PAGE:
Yes, although it may sound odd to some, keeping it in the fridge is the best way to keep it fresh. If you have a VacuVin or Private Preserve I usually recommend using one of those in combination with chilling.

A few years ago the wine trade newsmag Wine Business Monthly conducted its own 'freshness' trials, and found that simply chilling the wine in a fridge worked better than any other open-bottle system. Chilling slows down the bouncing oxygen molecules that interact with the wine and cause oxidation spoilage. VacuVin was second best, as I dimly recall, and they warned that the nitrogen in Private Preserve gas spray breaks down so quickly that it needs to be reapplied daily to keep a wine fresh--hardly a good investment.

I also recommend pouring yourself a scosh of your chilled port and letting the glass come up to cool room temperature, rather than waiting for the whole bottle to warm up. :unsure:

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There are three different kinds of Port:

1. Vintage dated. Designed to be aged for many years not really to be consumed young and by law must be bottled young. A vintage dated port less than ten years old will keep fine for a month at least open, and will probably improve some.

A vintage port 20 years old, I wouldn't keep open for more than maybe a few days to a week. Any older vintage port will fall apart after a few days, in my experience.

2. Non Vintage (NV). Usually sold as "Tawny", "10 yr." or "20 yr" . Follow that above rules.

3. Colheita (my personal favorite). Kept in cask not bottle, some for decades. THESE gems, having been kept in cask, will stay perfect in the opened bottle for as long as it takes to finish, and IMHO are the BEST value going in Port today. For the same $50 you pay for a young "vintage" port that you can't enjoy for twenty years, you can HAVE a 20 year old colheita ready to enjoy now! The least well known Port product, it is well worth seeking out from the few producers left.

I have the rare privelege to taste a Colheita blend bottled in 1999 for the year 2000, it was a blend of 1898, 1895, 1890 and 1886 left in cask for a century. and it was AMAZING! and frankly, the retail price of $500 was not ridiculous given when compared to bottles of vintage port.

Cheers,

Rob

"When I lived in Paris, and champagne was relatively cheap, I always enjoyed a half-bottle in the middle of the morning and another half-bottle at six or so in the evening. It did me a tremendous amount of good." - Gerald Hamilton.
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To clarify a bit about the definition of colheita. A colheita (the word means harvest in Portuguese) is a tawny port whose grapes come from a single vintage (not a blend of different vintages). The minimum by law that a colheita needs to be asged in cask is seven years, but producers often make the decision to leave the wine in the cask for longer.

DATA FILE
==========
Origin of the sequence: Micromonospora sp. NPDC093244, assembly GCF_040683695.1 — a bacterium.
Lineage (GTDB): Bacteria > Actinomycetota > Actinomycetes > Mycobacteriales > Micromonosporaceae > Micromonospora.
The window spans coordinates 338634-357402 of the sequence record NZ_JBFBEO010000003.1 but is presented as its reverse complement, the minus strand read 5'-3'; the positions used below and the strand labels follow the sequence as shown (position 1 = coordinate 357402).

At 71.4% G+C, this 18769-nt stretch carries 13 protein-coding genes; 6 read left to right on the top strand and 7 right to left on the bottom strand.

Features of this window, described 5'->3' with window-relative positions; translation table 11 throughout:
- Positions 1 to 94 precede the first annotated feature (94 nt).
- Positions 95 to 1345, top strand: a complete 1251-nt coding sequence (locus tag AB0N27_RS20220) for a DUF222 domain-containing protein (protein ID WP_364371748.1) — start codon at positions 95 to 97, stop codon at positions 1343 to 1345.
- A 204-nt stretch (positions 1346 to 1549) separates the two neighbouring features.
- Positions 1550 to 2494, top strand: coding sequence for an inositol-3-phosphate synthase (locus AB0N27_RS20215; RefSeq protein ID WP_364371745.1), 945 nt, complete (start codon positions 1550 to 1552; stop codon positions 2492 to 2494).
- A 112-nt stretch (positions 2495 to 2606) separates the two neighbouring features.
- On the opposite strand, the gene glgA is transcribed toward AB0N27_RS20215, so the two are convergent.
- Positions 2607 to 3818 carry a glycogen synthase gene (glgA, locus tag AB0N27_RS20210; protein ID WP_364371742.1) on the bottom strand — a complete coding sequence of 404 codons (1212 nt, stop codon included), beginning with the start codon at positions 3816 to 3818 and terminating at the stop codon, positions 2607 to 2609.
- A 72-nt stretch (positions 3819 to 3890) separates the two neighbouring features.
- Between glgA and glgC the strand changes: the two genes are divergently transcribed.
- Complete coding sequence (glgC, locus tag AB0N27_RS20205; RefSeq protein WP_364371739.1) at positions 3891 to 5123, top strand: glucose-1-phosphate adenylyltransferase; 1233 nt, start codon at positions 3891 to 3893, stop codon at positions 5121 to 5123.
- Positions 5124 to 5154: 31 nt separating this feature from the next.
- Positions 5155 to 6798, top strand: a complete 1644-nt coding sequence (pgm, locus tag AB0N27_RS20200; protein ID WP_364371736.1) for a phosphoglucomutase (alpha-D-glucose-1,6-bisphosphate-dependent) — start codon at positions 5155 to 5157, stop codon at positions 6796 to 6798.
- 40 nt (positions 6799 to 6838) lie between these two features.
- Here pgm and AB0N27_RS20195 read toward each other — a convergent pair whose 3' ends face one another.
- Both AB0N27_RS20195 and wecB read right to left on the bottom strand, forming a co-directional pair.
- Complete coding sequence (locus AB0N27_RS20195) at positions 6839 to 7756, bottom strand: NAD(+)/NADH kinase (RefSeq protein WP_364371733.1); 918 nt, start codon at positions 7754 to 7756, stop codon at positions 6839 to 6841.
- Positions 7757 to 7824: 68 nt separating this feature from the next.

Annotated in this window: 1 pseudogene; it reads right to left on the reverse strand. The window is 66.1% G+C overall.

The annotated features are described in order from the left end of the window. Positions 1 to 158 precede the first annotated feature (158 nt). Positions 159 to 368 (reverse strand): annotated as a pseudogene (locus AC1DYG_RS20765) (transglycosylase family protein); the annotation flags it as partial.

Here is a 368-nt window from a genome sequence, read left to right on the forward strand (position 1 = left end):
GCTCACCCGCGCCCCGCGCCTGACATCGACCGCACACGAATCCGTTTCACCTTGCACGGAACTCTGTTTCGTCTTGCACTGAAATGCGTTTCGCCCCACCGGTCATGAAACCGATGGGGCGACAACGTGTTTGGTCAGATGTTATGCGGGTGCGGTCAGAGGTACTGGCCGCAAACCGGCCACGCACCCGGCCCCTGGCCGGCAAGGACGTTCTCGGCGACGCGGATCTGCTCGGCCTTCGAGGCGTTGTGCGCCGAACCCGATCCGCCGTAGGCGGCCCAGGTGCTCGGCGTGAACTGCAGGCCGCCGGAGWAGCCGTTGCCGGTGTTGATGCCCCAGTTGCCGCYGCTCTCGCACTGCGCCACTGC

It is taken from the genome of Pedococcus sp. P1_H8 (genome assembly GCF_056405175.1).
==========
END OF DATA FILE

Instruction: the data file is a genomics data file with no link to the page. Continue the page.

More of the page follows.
Non Vintage or vintage character ports are rubies (like vintage ports) whose grapes come from a blend of different vintages and are cask aged for two or three years before bottling.

I am unclear as how you were able to taste a colheita such as the one described. Who was the producer and was the word colheita actually on the label?

over it

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Porto Rocha made the millenium blend. It was labelled as a blend of their Colheita vintages. I sold my entire allocation of 6 bottles of it!

I've had many of the Rocha Colheitas, going back to the 1933...Right now, I think their 1950 is drinking fabulous.

Thanks for the additional clarification on Colheitas, I was in a hurry to get out the door.

Cheers,

Rob

"When I lived in Paris, and champagne was relatively cheap, I always enjoyed a half-bottle in the middle of the morning and another half-bottle at six or so in the evening. It did me a tremendous amount of good." - Gerald Hamilton.
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I have a good rule of thumb give to me by Dirk Niepoort. I think we all know about the different kinds of Porto wines. So, the longer a wine has been in cask, the longer the bottle will keep open, and the longer the wine has been in bottle, the shorter the opened bottled would keep. I think it's a very good rule that is good for all styles and combinations of ageing in cask or bottle.

I hope it helps. Cheers,

Luis

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Luis, I like it. Makes perfect sense as well.

From my personal experience which is limited mainly to vintage port, I reckon it should be drunk with in 3 days. If you decant it for an evening it usually is nicer the next day for lunch/dinner. To be honest there usually isn't anything left in the decanter past that! On the odd occasion that there is something in the decanter that has been left for a couple of weeks it tends to be past it.

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Luis, I like it. Makes perfect sense as well.

From my personal experience which is limited mainly to vintage port, I reckon it should be drunk with in 3 days. If you decant it for an evening it usually is nicer the next day for lunch/dinner. To be honest there usually isn't anything left in the decanter past that! On the odd occasion that there is something in the decanter that has been left for a couple of weeks it tends to be past it.

Yes, I think it makes sense even within the vintage category, for example. A bottle of Vintage 2000 should last longer than a bottle of say a 1977, which has spent a lot more time in glass.

Cheers,

Luis